Fig. 3
figure 3

MORC7 associates with some TFs. a Volcano plot showing proteins that have significant interactions with MORC7, as detected by crosslinked IP-MS. b Protein–protein interaction networks of MORC7. c A graph showing the degree of overlap between the DAP-seq peaks of approximately 200 TFs with MORC7A-unique, MORC1B-unique, MORC7-Pol V Common, and Pol V unique regions. d Metaplot of PIF4 ChIP-seq data [18] over MORC7A-unique, MORC7B-unique, MORC7-Pol V Common, and Pol V unique regions

MORC7 influences TF binding through chromatin compaction

To understand how MORC7 affects chromatin conformation, we performed an Assay for Transposase-Accessible Chromatin with high-throughput sequencing (ATAC-seq) in morc4 morc7, morc6, and morc hextuple (morchex, in which all functional MORCs are knocked out) mutants [6]. We plotted ATAC-seq data across the four groups and found that MORC7A, MORC7B, and MORC7-Pol V common showed greater chromatin accessibility changes in the mutants, particularly over the MORC7A regions (Fig. 4a, b). This phenotype is consistently observed in morc4 morc7, morc6, and morchex — with morchex showing the most pronounced phenotype (Fig. 4a, Additional file 1: Fig. S5). Interestingly, for Pol V-unique sites, DNA compaction was not reduced, but actually became slightly increased (Fig. 4a). Consistently, we also observed an increase in DNA methylation for Pol V-unique sites in the mutants (Fig. 1d). This suggests that Pol V may be redistributed from the MORC7-Pol V common sites to Pol V-unique sites in the absence of MORC proteins. This is consistent with our previous findings that suggested MORC proteins function as molecular tethers to facilitate the recruitment of RdDM components [7].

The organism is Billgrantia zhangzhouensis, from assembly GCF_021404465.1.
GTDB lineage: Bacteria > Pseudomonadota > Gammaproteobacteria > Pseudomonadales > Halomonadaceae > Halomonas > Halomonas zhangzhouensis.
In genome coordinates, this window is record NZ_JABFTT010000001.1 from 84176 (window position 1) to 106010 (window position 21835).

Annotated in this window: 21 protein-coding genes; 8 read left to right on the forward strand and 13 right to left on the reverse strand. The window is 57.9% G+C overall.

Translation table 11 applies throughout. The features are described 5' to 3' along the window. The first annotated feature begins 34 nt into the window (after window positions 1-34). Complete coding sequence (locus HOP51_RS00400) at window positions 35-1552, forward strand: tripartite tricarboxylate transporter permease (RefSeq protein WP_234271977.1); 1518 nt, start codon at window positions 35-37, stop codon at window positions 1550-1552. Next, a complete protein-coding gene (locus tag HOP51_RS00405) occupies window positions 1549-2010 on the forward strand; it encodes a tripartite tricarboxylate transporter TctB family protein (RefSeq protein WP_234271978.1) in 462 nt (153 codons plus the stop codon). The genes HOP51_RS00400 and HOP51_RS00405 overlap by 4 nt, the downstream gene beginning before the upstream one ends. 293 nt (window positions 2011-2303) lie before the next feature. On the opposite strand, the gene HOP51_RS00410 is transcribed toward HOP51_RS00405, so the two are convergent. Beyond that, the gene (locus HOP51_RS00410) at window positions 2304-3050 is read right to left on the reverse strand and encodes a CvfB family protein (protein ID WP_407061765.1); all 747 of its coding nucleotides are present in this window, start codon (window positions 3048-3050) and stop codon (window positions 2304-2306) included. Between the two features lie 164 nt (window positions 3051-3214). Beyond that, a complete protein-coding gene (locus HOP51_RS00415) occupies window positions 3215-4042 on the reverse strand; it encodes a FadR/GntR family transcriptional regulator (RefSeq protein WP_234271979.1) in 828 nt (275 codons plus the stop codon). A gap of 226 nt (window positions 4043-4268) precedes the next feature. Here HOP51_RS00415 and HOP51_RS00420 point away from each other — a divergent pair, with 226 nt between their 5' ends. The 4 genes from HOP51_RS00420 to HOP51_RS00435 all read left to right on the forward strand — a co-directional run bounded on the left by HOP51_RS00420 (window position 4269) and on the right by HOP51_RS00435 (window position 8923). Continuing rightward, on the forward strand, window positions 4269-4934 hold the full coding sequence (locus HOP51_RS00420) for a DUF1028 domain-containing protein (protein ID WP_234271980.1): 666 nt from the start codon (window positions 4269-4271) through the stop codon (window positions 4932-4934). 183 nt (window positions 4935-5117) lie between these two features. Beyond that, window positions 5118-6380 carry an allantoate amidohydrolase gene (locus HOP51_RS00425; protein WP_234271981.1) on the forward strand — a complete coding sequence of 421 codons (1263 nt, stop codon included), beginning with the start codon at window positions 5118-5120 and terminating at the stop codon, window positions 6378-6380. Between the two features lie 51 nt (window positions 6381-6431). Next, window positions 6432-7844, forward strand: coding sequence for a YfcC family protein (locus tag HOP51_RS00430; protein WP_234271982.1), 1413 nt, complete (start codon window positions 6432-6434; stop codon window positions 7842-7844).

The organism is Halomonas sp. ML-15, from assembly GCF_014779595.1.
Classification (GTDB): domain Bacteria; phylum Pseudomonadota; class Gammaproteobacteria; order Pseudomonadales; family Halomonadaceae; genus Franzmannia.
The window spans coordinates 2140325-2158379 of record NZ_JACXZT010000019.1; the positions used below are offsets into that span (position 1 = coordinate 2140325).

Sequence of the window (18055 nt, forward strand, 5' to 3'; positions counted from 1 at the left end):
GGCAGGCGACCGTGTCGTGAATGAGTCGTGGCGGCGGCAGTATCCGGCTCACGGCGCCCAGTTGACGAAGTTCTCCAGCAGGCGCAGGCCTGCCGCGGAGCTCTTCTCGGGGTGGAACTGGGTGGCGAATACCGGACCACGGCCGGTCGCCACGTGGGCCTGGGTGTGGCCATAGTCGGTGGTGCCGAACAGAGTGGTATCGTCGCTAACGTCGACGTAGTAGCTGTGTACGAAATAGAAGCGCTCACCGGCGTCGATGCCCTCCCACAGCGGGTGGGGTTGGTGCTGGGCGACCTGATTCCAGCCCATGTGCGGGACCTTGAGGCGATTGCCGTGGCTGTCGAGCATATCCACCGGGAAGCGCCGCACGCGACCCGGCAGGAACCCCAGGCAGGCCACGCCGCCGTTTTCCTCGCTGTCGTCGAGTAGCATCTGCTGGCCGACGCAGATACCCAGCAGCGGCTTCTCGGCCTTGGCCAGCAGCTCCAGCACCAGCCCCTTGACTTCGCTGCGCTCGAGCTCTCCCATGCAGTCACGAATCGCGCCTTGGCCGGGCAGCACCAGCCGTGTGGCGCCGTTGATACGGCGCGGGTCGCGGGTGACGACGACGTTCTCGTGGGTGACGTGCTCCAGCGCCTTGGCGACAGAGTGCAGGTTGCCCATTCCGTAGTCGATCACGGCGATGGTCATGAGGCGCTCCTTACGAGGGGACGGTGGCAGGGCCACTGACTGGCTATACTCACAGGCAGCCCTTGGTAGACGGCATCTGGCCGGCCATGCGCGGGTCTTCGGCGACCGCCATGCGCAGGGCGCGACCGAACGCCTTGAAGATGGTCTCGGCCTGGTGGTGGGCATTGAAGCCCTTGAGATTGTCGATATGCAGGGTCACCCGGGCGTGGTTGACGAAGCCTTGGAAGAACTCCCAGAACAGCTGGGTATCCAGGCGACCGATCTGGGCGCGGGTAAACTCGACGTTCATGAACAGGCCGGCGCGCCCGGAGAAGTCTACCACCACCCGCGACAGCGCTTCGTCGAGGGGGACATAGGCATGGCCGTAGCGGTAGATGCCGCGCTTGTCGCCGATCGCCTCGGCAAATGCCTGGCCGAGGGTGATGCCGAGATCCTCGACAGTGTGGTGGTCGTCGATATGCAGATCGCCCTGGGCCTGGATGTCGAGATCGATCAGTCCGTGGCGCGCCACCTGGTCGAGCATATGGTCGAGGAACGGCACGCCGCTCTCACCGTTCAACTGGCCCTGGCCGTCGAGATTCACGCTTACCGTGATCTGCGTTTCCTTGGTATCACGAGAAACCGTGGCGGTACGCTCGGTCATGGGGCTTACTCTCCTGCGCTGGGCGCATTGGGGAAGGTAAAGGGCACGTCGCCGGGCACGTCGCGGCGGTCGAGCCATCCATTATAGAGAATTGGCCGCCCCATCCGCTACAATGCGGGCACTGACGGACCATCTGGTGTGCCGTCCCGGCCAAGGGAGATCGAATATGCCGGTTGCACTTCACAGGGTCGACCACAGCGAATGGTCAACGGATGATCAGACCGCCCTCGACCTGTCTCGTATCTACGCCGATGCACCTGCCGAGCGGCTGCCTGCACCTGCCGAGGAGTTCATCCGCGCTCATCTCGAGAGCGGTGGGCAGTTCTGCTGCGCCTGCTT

Fig. 4
figure 4

MORC proteins influence TF binding through chromatin compaction. a Metaplot and heatmap showing chromatin accessibility changes in MORC7A-unique, MORC7B-unique, MORC7-Pol V Common, and Pol V-unique regions profiled by ATAC-seq. b A representative screenshot showing higher chromatin accessibility at the promoter of SAUR6 in the morchex mutant. c Volcano plot showing changes in TF footprints in MORC7A regions, comparing morchex and wild type. d Volcano plot showing changes in TF footprints in MORC7B regions, comparing morchex and wild type. e Volcano plot showing changes in TF footprints in MORC7-Pol V Common regions, comparing morchex and wild type. f Volcano plot showing changes in TF footprints at Pol V-unique regions, comparing morchex and wild type. g Metaplot showing TF footprint changes for MORC7A-unique regions in the morc4morc7 mutant. h Metaplot showing TF footprint changes for MORC7A-unique regions in the morc6 mutant. i Metaplot showing TF footprint changes for MORC7A-unique regions in the morchex mutant. j Volcano plot showing TF changes for ZF off-target sites, comparing ZF-MORC6 and fwa-4 plants. P values were calculated by the two-sided Student’s t-test